However it was the rumours that she'd tried to slash her wrists that hit the hardest. "All the other stuff I could handle. At one point, after reading so much garbage, I thought, 'You know what, now they're making me laugh.' It was my entertainment. But the suicide story was something I thought was very important to clear up. If you have a 13-year-old fan who emulates everything you do or looks at you as a role model and it turns out they believe what they read in the paper and emulate your behaviour, that would be the most devastating thing that could happen. So writing a song like (new single) Through the Rain was very important because I wanted to instil hope in people, that you can get through anything with faith and perseverance and hope. But the suicide story was so disturbing. I'm such a spiritual person, it's not my place to take my own life. I have too much faith for that."
Then Carey made one of the most public exits ever from a company. Glitter became her lowest-selling but most profitable album ever when Virgin paid her $50 million to leave. Hundreds of people worldwide lost their jobs soon after. She's now started her own label, MonarC, distributed by Def Jam (who paid her a reported $70 million), and has bounced back the only way she knows how: through music. Her new album Charmbracelet was, she says, her most therapeutic to date. She not only addresses her pain in Through the Rain, but also the death of her father.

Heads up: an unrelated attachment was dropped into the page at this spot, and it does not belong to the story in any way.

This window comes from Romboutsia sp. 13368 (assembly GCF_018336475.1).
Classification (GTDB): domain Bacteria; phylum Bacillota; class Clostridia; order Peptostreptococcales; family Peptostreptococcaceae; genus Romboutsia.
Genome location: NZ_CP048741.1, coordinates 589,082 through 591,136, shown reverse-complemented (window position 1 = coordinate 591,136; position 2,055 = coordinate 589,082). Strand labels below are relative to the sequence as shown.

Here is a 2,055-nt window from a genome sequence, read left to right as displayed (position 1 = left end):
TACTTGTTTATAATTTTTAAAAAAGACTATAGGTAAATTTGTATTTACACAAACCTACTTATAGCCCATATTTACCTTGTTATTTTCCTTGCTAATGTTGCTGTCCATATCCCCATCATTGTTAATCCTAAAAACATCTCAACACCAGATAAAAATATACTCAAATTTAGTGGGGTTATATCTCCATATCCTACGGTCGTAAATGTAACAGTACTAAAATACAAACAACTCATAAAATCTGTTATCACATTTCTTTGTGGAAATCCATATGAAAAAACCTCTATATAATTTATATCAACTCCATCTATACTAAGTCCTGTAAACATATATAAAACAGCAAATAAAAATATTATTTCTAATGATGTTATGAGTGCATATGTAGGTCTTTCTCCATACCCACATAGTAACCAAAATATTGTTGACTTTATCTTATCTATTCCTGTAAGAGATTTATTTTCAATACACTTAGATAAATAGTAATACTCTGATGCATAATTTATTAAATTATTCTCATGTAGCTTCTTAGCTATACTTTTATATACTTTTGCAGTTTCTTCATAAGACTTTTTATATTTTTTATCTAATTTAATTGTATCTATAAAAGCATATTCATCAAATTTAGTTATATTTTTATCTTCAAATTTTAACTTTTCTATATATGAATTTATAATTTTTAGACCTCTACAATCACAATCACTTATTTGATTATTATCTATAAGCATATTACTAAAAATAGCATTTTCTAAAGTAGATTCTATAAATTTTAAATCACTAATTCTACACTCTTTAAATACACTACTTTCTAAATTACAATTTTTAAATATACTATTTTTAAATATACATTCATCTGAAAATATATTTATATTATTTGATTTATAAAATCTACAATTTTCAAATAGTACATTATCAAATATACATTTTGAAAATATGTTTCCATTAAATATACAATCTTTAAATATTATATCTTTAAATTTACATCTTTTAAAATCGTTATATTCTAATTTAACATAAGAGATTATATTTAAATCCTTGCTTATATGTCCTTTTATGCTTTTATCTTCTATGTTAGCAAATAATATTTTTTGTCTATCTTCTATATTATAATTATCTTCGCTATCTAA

"With this album there was no record company saying, 'How about you write this kind of song,' nobody dictating what I was doing," Carey says. "Not that that's been the case for the past few years anyway, but with this album it was much more about me needing to write more than worrying, 'How should I present myself to the world after all this nonsense and lies?' All my life was put out there and the stories were 99 per cent inaccurate, and while going through that storm was intense, it inspired me to dig deep and I wrote 21 songs. I just felt like having an album out this year."